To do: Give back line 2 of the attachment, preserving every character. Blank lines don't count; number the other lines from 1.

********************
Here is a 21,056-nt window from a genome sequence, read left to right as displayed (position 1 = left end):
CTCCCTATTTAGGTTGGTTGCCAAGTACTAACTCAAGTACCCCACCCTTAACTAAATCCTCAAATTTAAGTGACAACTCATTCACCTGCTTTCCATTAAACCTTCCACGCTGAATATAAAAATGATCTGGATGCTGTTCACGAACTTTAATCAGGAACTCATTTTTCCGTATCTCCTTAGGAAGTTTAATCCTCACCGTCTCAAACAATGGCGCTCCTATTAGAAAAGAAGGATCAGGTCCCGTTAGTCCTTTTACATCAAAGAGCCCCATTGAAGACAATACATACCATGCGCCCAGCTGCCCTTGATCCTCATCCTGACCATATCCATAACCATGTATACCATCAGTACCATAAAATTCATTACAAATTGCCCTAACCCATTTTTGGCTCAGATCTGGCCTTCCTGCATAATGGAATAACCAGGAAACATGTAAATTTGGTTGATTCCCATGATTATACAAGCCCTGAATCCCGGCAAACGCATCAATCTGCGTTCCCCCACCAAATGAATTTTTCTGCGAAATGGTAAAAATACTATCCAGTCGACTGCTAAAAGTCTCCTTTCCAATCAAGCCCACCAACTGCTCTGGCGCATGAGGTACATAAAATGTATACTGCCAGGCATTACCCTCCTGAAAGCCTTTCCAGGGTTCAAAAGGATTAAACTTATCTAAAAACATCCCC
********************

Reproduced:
CTCCCTATTTAGGTTGGTTGCCAAGTACTAACTCAAGTACCCCACCCTTAACTAAATCCTCAAATTTAAGTGACAACTCATTCACCTGCTTTCCATTAAACCTTCCACGCTGAATATAAAAATGATCTGGATGCTGTTCACGAACTTTAATCAGGAACTCATTTTTCCGTATCTCCTTAGGAAGTTTAATCCTCACCGTCTCAAACAATGGCGCTCCTATTAGAAAAGAAGGATCAGGTCCCGTTAGTCCTTTTACATCAAAGAGCCCCATTGAAGACAATACATACCATGCGCCCAGCTGCCCTTGATCCTCATCCTGACCATATCCATAACCATGTATACCATCAGTACCATAAAATTCATTACAAATTGCCCTAACCCATTTTTGGCTCAGATCTGGCCTTCCTGCATAATGGAATAACCAGGAAACATGTAAATTTGGTTGATTCCCATGATTATACAAGCCCTGAATCCCGGCAAACGCATCAATCTGCGTTCCCCCACCAAATGAATTTTTCTGCGAAATGGTAAAAATACTATCCAGTCGACTGCTAAAAGTCTCCTTTCCAATCAAGCCCACCAACTGCTCTGGCGCATGAGGTACATAAAATGTATACTGCCAGGCATTACCCTCCTGAAAGCCTTTCCAGGGTTCAAAAGGATTAAACTTATCTAAAAACATCCCC